- December 8, 2012. Students First, an advocacy group founded by Michelle Rhee, is reported as the biggest financial contributor to the 2012 Iowa legislative elections (by a large margin).
- April 23, 2013. Students First begins advertising campaigns in Iowa for HF 215 (a legislative bill that proposed tying teacher evaluations to student test scores).
- May 15, 2013. Patty Link is appointed as the state director of Students First’s efforts in Iowa.
- May 19, 2013. Blogger Karen W reports that Students First has five registered lobbyists in Des Moines who are advocating for its policy proposals.
- May 22, 2013. The Iowa Legislature passes an education reform bill that does not tie teacher evaluations to student test scores but instead establishes a council that will make recommendations regarding an updated educator evaluation system. The council is required to consider student performance as a possible evaluation metric but is not required to include them in its recommendations.
- August 30, 2013. On his very first day on the job, Brad Buck, new Director of the Iowa Department of Education, appoints Patty Link as a member of the new council that will determine educator evaluation systems in Iowa. In addition to her described status as state director of Students First, she is the only member of the council who is described as a ‘parent.’
I am not aware of any mention in any Iowa news outlet of…
- the fact that the reforms advocated for by Students First (and others) have resulted in smaller, not larger, student achievement gains;
- the corporate profit motive behind many of Students First’s proposed policies;
- Students First’s anti-gay ‘Reformer of the Year’ in Tennessee;
- the D.C. Public Schools’ cheating scandal under Rhee’s leadership and the fact that DCPS schools are worse off now than before her arrival;
- Rhee’s belief that communities should not be democratically involved in their schools (so much for local control);
- the fact that virtually none of Students First’s policy proposals have any peer-reviewed data, research, evidence, or other supports behind them; or
any of the other controversies (of which there are many) surrounding Students First and its proposed policies.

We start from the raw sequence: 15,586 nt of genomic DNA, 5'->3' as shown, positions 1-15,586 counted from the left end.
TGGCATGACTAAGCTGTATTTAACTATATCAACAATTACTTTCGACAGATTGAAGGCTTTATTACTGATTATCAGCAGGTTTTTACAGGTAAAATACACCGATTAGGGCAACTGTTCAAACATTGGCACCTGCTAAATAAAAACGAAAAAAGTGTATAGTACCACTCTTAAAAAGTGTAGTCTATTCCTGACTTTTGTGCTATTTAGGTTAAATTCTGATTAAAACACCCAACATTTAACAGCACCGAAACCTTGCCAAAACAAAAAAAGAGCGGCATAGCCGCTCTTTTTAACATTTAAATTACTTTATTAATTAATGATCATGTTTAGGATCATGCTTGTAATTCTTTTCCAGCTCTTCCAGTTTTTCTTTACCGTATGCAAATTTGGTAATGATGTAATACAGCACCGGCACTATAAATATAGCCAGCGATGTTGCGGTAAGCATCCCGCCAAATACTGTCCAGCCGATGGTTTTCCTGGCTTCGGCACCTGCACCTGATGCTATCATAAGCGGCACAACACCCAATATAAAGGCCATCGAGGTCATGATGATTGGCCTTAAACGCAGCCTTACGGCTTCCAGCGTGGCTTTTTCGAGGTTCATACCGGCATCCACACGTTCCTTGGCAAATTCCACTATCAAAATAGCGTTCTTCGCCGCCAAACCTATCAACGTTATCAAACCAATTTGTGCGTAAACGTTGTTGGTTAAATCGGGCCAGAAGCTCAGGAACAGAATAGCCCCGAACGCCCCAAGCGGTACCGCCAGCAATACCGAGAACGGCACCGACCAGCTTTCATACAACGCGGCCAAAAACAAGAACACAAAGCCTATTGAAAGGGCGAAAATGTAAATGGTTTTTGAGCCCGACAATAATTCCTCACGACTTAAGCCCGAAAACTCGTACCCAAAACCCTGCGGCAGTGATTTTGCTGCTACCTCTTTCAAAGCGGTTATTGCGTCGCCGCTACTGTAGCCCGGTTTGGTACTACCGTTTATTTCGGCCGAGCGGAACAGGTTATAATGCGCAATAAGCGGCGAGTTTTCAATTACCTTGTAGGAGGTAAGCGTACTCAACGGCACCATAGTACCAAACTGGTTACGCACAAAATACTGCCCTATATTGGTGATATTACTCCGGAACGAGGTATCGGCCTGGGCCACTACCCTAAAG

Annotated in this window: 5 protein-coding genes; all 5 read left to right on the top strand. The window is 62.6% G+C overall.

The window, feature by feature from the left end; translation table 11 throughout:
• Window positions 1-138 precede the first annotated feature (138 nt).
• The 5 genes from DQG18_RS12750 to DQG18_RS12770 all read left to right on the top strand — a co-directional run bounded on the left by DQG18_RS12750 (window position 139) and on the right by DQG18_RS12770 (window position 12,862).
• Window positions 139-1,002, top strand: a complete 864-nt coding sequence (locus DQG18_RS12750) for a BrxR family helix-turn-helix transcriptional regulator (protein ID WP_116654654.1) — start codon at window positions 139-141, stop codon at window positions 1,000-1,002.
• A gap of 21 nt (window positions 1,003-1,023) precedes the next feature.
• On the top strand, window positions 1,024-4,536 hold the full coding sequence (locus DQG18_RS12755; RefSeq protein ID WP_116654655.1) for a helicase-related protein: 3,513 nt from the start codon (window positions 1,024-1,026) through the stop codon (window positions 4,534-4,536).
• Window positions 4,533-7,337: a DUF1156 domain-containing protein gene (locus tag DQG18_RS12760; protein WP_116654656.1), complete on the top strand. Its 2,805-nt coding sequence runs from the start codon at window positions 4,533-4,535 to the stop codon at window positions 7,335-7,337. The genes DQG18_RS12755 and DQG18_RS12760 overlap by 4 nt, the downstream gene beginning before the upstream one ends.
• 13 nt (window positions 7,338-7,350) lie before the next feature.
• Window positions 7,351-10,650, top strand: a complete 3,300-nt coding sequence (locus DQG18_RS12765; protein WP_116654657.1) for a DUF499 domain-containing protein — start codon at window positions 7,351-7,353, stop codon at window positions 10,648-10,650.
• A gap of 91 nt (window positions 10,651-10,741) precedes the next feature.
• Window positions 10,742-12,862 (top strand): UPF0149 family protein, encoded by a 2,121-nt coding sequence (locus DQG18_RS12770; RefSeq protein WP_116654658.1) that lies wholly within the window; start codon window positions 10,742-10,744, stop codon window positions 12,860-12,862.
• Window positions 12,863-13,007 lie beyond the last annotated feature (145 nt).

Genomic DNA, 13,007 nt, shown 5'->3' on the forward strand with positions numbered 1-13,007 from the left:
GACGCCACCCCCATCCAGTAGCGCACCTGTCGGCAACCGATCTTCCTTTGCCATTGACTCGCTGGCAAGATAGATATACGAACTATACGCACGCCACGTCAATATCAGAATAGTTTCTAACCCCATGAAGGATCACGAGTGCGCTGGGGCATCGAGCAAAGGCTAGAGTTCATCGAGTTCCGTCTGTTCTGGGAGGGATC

I’m also not aware of any state- or district-level systems that tie educator evaluations to student test scores that are deemed to be statistically stable, operationally reliable, and proportionately impactful (if you’ve got ’em, please share ’em!).
- Why aren’t the journalists in our state doing a better job of investigating the claims and backgrounds of groups like Students First instead of simply reporting on them and/or passing along their press releases as ‘news?’
- Should Students First have a seat on Iowa’s new educator evaluation council?
- So far Iowa has resisted many of the educational policy insanities that have infected other states. Will this council focus on evaluation measures for lower-stakes educator improvement purposes or higher-stakes educator accountability purposes? If the former, will such a scheme be approved by the federal government if/when Iowa applies (again) for a NCLB waiver? If the latter, will Iowa become just another of the many states that “pretend that mathematical models can do something they cannot?“
- Will this council think smartly when considering ‘multiple measures’ of teacher quality?
- Will we decide as Iowans what our educational policies should be or will we allow ourselves to be bought by outside advocacy groups?
UPDATE: In case there was any confusion about whether Patty Link is in this role as a ‘parent’:
When you put it all together like this it is scary. As a former teacher I am always nervous about the outcome of directly tying teacher evaluation to student performance. My first concern is always with the fierce competition it creates between teachers but my second and perhaps more serious concern is with the focus on testing it will create. Teachers won’t want to take risks, try new things, or focus on relationship building if their careers are dictated solely by the academic success of their charges. But as your rightly have pointed out, the media tends to support such change much more than it is critical of it.
I myself wonder why that is.
Thanks so much for breaking down what’s happening in Iowa education. It’s a difficult maze to navigate. I’m looking forward to sharing this with my colleagues and anyone else who will listen.